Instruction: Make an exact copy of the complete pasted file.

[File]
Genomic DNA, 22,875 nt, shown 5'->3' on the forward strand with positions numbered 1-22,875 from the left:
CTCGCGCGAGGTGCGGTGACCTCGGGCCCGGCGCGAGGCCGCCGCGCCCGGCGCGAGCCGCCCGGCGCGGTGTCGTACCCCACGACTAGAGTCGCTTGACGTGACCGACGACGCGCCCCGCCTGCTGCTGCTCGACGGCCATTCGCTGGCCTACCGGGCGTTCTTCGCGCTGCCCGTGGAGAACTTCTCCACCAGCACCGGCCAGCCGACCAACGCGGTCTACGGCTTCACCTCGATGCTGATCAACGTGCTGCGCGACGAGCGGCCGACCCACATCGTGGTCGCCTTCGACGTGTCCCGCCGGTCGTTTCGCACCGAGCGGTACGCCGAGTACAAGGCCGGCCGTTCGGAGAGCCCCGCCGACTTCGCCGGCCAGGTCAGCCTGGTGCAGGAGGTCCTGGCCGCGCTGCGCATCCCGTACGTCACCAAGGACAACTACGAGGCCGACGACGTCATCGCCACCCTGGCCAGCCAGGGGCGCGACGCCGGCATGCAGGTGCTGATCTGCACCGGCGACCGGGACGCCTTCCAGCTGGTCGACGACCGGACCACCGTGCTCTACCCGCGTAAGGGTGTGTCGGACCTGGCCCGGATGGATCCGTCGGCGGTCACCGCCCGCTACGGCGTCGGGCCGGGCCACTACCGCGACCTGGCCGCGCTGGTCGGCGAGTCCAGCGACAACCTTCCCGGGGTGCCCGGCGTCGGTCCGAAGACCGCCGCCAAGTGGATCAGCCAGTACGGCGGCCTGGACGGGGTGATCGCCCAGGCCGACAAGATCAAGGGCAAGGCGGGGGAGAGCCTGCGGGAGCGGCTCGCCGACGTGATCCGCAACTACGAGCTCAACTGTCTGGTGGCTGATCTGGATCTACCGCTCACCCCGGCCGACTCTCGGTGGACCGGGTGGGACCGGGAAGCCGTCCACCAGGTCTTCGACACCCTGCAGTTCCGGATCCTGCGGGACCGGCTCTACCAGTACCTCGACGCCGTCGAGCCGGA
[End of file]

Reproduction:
Genomic DNA, 22,875 nt, shown 5'->3' on the forward strand with positions numbered 1-22,875 from the left:
CTCGCGCGAGGTGCGGTGACCTCGGGCCCGGCGCGAGGCCGCCGCGCCCGGCGCGAGCCGCCCGGCGCGGTGTCGTACCCCACGACTAGAGTCGCTTGACGTGACCGACGACGCGCCCCGCCTGCTGCTGCTCGACGGCCATTCGCTGGCCTACCGGGCGTTCTTCGCGCTGCCCGTGGAGAACTTCTCCACCAGCACCGGCCAGCCGACCAACGCGGTCTACGGCTTCACCTCGATGCTGATCAACGTGCTGCGCGACGAGCGGCCGACCCACATCGTGGTCGCCTTCGACGTGTCCCGCCGGTCGTTTCGCACCGAGCGGTACGCCGAGTACAAGGCCGGCCGTTCGGAGAGCCCCGCCGACTTCGCCGGCCAGGTCAGCCTGGTGCAGGAGGTCCTGGCCGCGCTGCGCATCCCGTACGTCACCAAGGACAACTACGAGGCCGACGACGTCATCGCCACCCTGGCCAGCCAGGGGCGCGACGCCGGCATGCAGGTGCTGATCTGCACCGGCGACCGGGACGCCTTCCAGCTGGTCGACGACCGGACCACCGTGCTCTACCCGCGTAAGGGTGTGTCGGACCTGGCCCGGATGGATCCGTCGGCGGTCACCGCCCGCTACGGCGTCGGGCCGGGCCACTACCGCGACCTGGCCGCGCTGGTCGGCGAGTCCAGCGACAACCTTCCCGGGGTGCCCGGCGTCGGTCCGAAGACCGCCGCCAAGTGGATCAGCCAGTACGGCGGCCTGGACGGGGTGATCGCCCAGGCCGACAAGATCAAGGGCAAGGCGGGGGAGAGCCTGCGGGAGCGGCTCGCCGACGTGATCCGCAACTACGAGCTCAACTGTCTGGTGGCTGATCTGGATCTACCGCTCACCCCGGCCGACTCTCGGTGGACCGGGTGGGACCGGGAAGCCGTCCACCAGGTCTTCGACACCCTGCAGTTCCGGATCCTGCGGGACCGGCTCTACCAGTACCTCGACGCCGTCGAGCCGGA